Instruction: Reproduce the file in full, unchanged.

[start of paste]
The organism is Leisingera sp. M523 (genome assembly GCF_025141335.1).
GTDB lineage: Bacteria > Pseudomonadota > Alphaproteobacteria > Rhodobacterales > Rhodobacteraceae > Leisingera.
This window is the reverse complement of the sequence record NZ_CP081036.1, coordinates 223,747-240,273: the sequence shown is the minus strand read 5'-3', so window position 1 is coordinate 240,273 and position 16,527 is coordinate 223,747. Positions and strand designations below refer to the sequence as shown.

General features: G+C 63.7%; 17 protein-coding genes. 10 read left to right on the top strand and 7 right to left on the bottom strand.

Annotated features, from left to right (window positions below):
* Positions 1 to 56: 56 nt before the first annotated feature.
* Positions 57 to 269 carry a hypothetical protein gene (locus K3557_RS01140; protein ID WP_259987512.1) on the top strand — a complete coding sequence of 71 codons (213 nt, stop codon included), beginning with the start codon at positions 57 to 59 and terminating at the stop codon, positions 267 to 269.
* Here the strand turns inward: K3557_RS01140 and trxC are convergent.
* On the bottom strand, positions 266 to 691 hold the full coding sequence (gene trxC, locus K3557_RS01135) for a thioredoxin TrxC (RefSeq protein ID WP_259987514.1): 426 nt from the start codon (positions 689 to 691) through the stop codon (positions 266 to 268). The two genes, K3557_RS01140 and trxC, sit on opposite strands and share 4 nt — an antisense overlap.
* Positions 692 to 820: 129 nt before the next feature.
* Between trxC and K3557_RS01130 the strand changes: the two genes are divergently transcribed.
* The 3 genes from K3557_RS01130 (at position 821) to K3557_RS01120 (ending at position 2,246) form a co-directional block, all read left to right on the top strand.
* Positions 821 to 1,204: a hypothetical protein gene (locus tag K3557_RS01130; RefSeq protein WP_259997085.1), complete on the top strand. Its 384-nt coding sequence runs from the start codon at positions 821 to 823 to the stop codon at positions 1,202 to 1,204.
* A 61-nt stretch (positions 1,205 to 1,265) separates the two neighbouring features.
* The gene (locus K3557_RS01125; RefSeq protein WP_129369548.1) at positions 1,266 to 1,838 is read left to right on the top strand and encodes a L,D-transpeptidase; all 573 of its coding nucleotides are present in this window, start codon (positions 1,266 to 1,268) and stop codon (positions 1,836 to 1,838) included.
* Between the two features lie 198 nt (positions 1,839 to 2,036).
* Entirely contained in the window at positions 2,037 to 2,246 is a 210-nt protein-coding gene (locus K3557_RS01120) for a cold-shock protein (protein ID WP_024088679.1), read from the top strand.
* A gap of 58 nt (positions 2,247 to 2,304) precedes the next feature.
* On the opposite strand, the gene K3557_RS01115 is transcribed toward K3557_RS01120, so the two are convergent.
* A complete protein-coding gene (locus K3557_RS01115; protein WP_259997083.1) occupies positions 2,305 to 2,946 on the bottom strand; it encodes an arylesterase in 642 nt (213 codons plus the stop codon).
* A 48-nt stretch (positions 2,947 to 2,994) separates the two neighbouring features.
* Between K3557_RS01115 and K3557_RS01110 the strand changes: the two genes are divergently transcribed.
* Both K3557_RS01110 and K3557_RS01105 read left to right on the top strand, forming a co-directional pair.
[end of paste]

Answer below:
The organism is Leisingera sp. M523 (genome assembly GCF_025141335.1).
GTDB lineage: Bacteria > Pseudomonadota > Alphaproteobacteria > Rhodobacterales > Rhodobacteraceae > Leisingera.
This window is the reverse complement of the sequence record NZ_CP081036.1, coordinates 223,747-240,273: the sequence shown is the minus strand read 5'-3', so window position 1 is coordinate 240,273 and position 16,527 is coordinate 223,747. Positions and strand designations below refer to the sequence as shown.

General features: G+C 63.7%; 17 protein-coding genes. 10 read left to right on the top strand and 7 right to left on the bottom strand.

Annotated features, from left to right (window positions below):
* Positions 1 to 56: 56 nt before the first annotated feature.
* Positions 57 to 269 carry a hypothetical protein gene (locus K3557_RS01140; protein ID WP_259987512.1) on the top strand — a complete coding sequence of 71 codons (213 nt, stop codon included), beginning with the start codon at positions 57 to 59 and terminating at the stop codon, positions 267 to 269.
* Here the strand turns inward: K3557_RS01140 and trxC are convergent.
* On the bottom strand, positions 266 to 691 hold the full coding sequence (gene trxC, locus K3557_RS01135) for a thioredoxin TrxC (RefSeq protein ID WP_259987514.1): 426 nt from the start codon (positions 689 to 691) through the stop codon (positions 266 to 268). The two genes, K3557_RS01140 and trxC, sit on opposite strands and share 4 nt — an antisense overlap.
* Positions 692 to 820: 129 nt before the next feature.
* Between trxC and K3557_RS01130 the strand changes: the two genes are divergently transcribed.
* The 3 genes from K3557_RS01130 (at position 821) to K3557_RS01120 (ending at position 2,246) form a co-directional block, all read left to right on the top strand.
* Positions 821 to 1,204: a hypothetical protein gene (locus tag K3557_RS01130; RefSeq protein WP_259997085.1), complete on the top strand. Its 384-nt coding sequence runs from the start codon at positions 821 to 823 to the stop codon at positions 1,202 to 1,204.
* A 61-nt stretch (positions 1,205 to 1,265) separates the two neighbouring features.
* The gene (locus K3557_RS01125; RefSeq protein WP_129369548.1) at positions 1,266 to 1,838 is read left to right on the top strand and encodes a L,D-transpeptidase; all 573 of its coding nucleotides are present in this window, start codon (positions 1,266 to 1,268) and stop codon (positions 1,836 to 1,838) included.
* Between the two features lie 198 nt (positions 1,839 to 2,036).
* Entirely contained in the window at positions 2,037 to 2,246 is a 210-nt protein-coding gene (locus K3557_RS01120) for a cold-shock protein (protein ID WP_024088679.1), read from the top strand.
* A gap of 58 nt (positions 2,247 to 2,304) precedes the next feature.
* On the opposite strand, the gene K3557_RS01115 is transcribed toward K3557_RS01120, so the two are convergent.
* A complete protein-coding gene (locus K3557_RS01115; protein WP_259997083.1) occupies positions 2,305 to 2,946 on the bottom strand; it encodes an arylesterase in 642 nt (213 codons plus the stop codon).
* A 48-nt stretch (positions 2,947 to 2,994) separates the two neighbouring features.
* Between K3557_RS01115 and K3557_RS01110 the strand changes: the two genes are divergently transcribed.
* Both K3557_RS01110 and K3557_RS01105 read left to right on the top strand, forming a co-directional pair.